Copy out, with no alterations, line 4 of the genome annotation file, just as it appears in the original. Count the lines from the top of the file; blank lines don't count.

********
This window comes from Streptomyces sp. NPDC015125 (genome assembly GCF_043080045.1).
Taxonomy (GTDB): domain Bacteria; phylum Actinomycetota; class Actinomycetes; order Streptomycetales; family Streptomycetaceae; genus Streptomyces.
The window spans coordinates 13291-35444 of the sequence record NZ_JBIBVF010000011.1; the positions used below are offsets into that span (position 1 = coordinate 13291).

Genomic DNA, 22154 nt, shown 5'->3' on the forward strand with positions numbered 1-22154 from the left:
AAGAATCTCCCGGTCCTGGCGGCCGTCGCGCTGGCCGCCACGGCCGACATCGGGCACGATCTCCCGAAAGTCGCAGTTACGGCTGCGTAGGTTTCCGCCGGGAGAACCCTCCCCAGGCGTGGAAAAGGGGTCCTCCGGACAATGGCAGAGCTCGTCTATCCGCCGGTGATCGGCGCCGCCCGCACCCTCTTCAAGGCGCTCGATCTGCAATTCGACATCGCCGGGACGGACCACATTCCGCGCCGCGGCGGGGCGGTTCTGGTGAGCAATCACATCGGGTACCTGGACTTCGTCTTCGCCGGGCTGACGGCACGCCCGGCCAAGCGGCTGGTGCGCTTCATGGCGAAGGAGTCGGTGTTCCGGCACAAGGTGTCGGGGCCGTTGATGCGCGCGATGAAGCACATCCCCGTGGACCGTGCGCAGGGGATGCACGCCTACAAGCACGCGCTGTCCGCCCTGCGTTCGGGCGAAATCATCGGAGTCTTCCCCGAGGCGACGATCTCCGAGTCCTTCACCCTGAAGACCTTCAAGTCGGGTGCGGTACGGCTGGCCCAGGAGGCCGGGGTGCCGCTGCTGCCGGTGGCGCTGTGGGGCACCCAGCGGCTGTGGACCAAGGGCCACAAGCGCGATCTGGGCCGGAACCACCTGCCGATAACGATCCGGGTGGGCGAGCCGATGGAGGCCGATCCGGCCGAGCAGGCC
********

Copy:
Genomic DNA, 22154 nt, shown 5'->3' on the forward strand with positions numbered 1-22154 from the left: